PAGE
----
Emerging markets – where there are losers, there will be winners
As global trade is affected, it’s no surprise that emerging markets have come under pressure. There have been outflows from many equity and some bond markets in these regions so far this year. At the time of writing, Asian markets are only up about 0-5% year-to-date, while the US stock market is up closer to 10-15%.
In these circumstances, it’s important to look at emerging markets by region, and sometimes by country, as there’s considerable diversity. For example, trade pressures are having a much bigger impact on companies based in Asia than on those in Latin America and Europe.
On a regular basis, we measure how strong or fragile emerging markets are in a number of important areas, such as their current account and debt levels. These can help our fund managers look for opportunities, or where to steer clear.
But where there are losers, there will always be winners. Already it’s clear that more firms are considering or planning on moving business operations, from China to Vietnam or Korea for example.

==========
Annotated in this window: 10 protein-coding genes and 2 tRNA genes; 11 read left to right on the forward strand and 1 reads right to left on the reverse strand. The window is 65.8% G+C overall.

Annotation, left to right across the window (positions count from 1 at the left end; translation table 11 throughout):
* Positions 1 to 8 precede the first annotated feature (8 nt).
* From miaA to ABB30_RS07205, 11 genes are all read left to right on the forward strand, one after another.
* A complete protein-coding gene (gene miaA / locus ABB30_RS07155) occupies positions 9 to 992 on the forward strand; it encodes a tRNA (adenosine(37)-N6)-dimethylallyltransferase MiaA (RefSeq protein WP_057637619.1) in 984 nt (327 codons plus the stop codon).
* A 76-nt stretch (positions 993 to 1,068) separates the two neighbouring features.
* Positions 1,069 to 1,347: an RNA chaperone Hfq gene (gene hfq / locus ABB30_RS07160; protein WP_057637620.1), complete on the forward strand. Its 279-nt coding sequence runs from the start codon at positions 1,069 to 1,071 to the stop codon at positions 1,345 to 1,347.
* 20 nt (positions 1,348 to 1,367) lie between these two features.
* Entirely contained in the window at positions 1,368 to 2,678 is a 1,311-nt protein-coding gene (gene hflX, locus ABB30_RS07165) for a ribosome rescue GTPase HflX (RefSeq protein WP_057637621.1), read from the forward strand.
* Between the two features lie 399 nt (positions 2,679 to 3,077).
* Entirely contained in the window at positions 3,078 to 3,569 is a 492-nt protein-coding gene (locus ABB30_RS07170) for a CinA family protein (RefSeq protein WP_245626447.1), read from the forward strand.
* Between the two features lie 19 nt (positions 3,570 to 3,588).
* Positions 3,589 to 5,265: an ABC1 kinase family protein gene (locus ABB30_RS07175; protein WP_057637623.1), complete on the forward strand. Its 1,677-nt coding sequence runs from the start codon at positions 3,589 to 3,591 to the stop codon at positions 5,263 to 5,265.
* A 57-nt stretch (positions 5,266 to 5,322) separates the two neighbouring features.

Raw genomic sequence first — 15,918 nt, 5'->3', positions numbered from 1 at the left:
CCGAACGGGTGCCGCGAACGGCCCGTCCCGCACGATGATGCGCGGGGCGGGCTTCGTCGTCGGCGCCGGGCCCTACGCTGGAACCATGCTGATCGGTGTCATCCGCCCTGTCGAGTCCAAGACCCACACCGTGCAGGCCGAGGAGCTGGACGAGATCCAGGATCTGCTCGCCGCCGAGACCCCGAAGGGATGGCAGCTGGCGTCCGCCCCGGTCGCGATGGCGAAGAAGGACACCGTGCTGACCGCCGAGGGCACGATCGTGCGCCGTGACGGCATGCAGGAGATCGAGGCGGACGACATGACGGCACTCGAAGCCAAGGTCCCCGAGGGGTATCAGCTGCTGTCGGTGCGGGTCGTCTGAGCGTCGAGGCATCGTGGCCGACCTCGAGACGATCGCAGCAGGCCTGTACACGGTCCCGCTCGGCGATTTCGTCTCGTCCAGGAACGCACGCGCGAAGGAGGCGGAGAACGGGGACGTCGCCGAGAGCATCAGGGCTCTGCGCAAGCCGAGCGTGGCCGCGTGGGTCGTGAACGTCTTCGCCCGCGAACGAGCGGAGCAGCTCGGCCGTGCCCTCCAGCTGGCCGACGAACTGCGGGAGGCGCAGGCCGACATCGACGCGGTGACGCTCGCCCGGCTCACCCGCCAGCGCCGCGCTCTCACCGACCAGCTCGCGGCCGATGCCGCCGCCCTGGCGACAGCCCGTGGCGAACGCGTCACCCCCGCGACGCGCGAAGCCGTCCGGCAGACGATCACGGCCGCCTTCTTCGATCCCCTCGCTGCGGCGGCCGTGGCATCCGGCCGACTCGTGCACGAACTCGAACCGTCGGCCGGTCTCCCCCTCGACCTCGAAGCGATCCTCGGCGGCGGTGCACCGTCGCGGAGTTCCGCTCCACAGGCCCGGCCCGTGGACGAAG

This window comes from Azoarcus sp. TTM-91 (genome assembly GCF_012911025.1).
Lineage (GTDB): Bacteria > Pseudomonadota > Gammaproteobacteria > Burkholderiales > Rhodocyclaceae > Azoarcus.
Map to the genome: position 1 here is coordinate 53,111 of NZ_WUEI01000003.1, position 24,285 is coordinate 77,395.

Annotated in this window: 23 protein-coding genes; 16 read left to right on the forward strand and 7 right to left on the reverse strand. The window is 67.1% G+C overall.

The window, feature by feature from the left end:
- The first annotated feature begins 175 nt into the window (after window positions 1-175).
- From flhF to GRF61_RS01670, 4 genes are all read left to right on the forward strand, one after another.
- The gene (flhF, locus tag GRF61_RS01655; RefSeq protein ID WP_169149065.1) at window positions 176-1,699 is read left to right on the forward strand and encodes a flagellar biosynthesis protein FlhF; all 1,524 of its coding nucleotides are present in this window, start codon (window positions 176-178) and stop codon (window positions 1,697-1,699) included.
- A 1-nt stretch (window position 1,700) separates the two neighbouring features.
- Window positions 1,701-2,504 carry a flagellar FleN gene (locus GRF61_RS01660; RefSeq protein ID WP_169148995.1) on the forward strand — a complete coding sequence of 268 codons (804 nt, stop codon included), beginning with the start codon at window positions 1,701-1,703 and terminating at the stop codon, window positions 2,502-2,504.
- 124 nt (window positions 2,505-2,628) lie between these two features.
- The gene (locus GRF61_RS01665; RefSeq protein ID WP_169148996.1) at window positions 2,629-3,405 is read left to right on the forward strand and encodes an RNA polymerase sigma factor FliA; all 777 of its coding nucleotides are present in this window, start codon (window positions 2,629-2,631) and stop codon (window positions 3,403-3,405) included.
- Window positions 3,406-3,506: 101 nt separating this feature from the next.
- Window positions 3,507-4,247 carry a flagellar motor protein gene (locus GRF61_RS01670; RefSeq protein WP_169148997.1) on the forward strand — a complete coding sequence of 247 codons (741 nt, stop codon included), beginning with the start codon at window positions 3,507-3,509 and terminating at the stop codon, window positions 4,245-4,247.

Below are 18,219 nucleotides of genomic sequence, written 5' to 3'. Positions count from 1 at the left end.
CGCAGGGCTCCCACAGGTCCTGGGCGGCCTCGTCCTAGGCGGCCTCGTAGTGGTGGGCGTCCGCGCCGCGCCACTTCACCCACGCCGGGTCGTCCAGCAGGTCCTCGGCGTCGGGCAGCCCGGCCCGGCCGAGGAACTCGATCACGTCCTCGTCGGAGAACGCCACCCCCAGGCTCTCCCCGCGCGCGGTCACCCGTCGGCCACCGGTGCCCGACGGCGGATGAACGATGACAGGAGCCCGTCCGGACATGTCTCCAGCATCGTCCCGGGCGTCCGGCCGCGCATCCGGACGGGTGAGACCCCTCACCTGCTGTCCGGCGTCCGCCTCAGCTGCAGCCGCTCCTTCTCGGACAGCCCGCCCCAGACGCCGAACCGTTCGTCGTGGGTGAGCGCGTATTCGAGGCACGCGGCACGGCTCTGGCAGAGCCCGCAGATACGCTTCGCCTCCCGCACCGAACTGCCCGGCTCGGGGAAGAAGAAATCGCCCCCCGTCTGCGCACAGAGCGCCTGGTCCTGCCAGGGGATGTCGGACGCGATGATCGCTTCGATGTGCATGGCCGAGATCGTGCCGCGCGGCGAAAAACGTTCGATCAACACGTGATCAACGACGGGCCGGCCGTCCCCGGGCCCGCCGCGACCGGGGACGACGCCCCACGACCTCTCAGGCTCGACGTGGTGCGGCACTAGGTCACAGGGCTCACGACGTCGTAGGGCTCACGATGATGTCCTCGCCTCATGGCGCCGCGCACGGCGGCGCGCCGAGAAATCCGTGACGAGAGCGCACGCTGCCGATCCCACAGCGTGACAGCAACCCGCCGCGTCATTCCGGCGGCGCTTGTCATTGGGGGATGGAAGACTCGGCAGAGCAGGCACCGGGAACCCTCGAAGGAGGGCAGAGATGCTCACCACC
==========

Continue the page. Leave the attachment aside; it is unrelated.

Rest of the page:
A key measurement we’re currently looking at is the level of the Chinese currency, the renminbi, versus the US dollar. If the renminbi suffers a major devaluation this would put extra pressure on many emerging market economies.
An ancient Japanese proverb says even monkeys fall from trees
Japan’s economy unexpectedly grew in the three months to March suggesting estimates for a contraction in the world’s third largest economy were incorrect. The fact is Japan isn’t an easy economy to forecast and, as the proverb suggests, sometimes the experts do get it wrong.
The Japanese economy grew faster than expected in the spring. This reflected a milder-than-anticipated retreat in private investment, a surprisingly strong boost from overseas demand and an unexpectedly positive contribution from companies building up stock levels. However, these were just provisional figures so significant revisions to growth estimates wouldn’t come as a surprise.